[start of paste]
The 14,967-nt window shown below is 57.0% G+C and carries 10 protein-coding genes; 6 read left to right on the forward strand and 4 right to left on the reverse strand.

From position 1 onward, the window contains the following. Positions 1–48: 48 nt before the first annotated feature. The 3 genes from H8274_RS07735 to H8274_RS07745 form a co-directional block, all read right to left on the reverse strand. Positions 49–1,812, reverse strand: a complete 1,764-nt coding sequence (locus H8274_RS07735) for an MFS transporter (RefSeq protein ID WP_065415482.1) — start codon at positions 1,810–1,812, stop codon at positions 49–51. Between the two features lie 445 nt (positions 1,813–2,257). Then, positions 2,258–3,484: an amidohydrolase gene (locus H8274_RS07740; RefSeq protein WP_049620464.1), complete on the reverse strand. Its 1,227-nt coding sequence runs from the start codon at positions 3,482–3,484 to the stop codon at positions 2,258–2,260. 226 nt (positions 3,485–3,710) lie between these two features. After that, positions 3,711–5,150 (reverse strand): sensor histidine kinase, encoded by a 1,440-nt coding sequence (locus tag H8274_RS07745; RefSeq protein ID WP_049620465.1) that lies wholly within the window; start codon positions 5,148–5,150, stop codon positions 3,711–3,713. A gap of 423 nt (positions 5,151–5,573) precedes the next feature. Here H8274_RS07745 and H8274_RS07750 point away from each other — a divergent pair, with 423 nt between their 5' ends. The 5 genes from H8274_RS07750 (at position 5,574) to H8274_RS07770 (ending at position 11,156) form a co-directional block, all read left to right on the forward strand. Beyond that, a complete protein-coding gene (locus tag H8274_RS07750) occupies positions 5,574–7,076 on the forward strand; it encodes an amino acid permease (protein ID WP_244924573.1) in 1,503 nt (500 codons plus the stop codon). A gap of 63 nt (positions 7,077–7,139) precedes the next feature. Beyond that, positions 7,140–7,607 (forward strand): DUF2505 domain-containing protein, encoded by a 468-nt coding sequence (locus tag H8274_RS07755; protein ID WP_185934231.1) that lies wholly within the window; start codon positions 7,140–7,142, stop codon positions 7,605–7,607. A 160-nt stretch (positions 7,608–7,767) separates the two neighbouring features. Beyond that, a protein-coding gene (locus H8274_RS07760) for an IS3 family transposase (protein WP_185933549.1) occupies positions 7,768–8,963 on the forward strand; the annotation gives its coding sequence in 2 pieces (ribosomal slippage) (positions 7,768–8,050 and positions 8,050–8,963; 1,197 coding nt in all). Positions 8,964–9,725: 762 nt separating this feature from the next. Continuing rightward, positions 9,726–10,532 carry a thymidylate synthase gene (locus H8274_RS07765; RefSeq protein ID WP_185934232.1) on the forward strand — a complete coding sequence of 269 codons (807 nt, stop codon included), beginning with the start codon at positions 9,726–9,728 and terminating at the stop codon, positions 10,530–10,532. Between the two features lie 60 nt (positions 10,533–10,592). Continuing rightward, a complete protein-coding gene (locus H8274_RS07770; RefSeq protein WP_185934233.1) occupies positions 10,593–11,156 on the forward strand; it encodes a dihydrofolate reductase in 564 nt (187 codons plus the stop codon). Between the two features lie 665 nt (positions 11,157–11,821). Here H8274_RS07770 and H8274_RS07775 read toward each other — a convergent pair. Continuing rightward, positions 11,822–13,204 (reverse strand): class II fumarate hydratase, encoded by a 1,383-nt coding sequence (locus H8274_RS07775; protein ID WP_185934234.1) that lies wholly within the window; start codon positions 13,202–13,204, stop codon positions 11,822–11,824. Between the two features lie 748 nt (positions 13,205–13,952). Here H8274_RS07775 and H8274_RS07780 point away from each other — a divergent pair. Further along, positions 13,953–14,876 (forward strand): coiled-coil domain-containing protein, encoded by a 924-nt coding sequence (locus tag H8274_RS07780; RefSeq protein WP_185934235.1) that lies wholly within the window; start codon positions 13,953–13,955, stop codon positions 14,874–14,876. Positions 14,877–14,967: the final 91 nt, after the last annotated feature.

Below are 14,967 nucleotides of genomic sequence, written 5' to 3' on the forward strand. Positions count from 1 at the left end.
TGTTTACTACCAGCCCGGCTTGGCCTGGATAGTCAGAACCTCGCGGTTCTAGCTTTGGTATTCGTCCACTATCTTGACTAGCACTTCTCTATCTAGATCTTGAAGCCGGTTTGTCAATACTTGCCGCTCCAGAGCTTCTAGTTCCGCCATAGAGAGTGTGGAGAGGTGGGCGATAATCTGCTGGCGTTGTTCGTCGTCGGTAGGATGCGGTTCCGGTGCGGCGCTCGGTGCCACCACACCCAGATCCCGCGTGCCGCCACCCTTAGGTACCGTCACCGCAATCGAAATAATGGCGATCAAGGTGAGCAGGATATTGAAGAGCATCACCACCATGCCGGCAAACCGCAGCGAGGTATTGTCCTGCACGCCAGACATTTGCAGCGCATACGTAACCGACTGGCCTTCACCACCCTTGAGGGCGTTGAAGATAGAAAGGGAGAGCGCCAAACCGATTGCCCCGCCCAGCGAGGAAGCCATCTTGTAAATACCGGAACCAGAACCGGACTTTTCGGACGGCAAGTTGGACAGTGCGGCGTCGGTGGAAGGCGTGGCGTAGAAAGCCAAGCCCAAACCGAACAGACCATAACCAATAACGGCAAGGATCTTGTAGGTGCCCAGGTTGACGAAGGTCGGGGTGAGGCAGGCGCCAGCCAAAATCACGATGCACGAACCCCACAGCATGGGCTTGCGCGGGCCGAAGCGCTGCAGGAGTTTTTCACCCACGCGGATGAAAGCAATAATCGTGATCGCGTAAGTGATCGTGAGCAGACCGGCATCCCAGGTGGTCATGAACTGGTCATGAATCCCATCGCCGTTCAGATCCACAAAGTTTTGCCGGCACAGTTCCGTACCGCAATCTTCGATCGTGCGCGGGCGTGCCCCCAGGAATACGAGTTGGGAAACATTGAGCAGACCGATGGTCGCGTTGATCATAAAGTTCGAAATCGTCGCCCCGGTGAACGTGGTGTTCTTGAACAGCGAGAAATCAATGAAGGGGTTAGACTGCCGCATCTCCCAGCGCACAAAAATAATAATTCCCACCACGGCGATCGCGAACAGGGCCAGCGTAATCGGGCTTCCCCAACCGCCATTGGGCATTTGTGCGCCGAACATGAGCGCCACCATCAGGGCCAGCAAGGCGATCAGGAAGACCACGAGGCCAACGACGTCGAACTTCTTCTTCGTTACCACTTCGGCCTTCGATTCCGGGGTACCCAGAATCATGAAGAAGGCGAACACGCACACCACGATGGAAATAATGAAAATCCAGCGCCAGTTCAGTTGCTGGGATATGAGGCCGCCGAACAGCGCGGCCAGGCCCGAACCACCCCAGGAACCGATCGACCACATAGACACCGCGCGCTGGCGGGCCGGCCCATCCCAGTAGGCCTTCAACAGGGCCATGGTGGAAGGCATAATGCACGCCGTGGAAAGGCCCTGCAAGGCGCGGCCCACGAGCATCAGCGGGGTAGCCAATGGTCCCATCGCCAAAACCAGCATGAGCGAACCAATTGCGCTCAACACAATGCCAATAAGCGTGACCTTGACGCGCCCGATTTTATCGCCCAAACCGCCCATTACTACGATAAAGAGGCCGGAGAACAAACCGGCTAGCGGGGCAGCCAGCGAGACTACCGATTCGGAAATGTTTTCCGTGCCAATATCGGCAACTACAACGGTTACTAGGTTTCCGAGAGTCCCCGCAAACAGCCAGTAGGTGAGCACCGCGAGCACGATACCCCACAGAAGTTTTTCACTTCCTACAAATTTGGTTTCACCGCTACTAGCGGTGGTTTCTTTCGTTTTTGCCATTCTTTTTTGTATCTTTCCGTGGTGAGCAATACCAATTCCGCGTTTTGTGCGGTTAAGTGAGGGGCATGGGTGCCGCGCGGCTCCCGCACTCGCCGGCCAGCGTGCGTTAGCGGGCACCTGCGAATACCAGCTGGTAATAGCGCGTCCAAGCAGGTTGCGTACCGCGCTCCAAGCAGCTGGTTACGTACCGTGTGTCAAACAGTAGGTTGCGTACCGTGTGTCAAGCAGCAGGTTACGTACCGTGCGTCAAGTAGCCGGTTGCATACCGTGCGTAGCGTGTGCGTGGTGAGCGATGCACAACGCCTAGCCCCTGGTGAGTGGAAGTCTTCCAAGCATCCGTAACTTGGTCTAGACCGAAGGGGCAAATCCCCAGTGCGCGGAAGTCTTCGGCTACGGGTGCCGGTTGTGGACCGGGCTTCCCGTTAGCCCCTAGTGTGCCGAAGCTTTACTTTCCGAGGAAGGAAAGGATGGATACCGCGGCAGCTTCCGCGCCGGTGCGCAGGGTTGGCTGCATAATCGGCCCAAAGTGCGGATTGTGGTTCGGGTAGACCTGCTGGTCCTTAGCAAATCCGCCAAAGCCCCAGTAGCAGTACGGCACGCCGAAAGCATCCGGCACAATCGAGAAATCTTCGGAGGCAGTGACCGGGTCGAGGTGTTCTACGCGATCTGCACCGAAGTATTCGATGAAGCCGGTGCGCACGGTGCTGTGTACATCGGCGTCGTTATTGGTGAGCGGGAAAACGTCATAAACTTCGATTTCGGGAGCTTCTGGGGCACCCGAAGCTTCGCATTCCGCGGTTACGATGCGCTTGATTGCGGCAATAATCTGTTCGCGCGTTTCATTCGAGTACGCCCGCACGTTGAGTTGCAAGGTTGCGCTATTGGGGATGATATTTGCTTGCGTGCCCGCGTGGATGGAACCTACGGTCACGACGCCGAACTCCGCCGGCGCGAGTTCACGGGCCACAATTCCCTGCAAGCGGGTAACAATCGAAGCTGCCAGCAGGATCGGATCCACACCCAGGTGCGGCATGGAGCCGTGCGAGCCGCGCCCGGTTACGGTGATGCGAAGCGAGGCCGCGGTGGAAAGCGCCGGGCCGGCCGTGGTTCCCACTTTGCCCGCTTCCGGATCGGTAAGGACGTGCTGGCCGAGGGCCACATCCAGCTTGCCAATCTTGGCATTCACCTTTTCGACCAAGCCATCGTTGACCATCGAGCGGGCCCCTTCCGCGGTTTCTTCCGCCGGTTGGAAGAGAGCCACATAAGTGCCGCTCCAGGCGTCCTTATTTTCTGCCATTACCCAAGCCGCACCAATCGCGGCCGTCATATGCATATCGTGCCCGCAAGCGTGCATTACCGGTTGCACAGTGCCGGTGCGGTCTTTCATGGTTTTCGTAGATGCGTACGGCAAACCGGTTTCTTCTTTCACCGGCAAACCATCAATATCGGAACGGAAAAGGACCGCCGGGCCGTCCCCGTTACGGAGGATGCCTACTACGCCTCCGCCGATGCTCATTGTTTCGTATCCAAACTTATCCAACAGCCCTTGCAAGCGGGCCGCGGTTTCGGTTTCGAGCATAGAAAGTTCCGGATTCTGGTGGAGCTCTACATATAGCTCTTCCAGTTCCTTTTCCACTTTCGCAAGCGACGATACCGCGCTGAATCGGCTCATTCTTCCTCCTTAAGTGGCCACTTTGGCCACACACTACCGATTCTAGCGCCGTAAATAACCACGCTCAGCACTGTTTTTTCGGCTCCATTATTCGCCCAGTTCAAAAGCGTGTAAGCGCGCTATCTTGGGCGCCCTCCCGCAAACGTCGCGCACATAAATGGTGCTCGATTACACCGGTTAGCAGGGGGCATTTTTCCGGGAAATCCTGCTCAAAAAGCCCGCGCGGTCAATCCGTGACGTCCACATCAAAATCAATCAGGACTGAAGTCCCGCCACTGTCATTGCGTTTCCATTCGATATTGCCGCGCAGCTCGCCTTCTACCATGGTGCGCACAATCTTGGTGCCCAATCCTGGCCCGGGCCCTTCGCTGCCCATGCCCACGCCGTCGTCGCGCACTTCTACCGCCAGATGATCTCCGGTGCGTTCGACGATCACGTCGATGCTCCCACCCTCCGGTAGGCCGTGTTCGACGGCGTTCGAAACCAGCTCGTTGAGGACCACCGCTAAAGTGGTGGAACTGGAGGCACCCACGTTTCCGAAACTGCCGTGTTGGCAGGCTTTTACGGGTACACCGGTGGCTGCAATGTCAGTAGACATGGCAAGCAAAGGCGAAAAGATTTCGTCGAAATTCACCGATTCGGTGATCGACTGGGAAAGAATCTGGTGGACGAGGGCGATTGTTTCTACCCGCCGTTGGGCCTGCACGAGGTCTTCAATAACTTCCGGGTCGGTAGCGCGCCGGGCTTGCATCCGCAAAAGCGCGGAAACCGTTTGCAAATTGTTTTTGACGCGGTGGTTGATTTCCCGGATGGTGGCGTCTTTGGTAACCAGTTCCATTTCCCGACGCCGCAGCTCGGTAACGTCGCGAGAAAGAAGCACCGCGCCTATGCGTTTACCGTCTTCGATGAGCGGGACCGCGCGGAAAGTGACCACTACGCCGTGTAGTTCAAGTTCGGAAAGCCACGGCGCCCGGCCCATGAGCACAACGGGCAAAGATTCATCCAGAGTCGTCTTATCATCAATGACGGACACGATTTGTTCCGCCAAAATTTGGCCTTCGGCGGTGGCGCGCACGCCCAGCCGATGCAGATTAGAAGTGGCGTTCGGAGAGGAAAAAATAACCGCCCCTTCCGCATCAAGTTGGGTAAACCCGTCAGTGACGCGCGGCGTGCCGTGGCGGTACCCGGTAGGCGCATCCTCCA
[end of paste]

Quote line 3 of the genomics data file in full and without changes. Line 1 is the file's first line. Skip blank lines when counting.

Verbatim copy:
Below are 14,967 nucleotides of genomic sequence, written 5' to 3' on the forward strand. Positions count from 1 at the left end.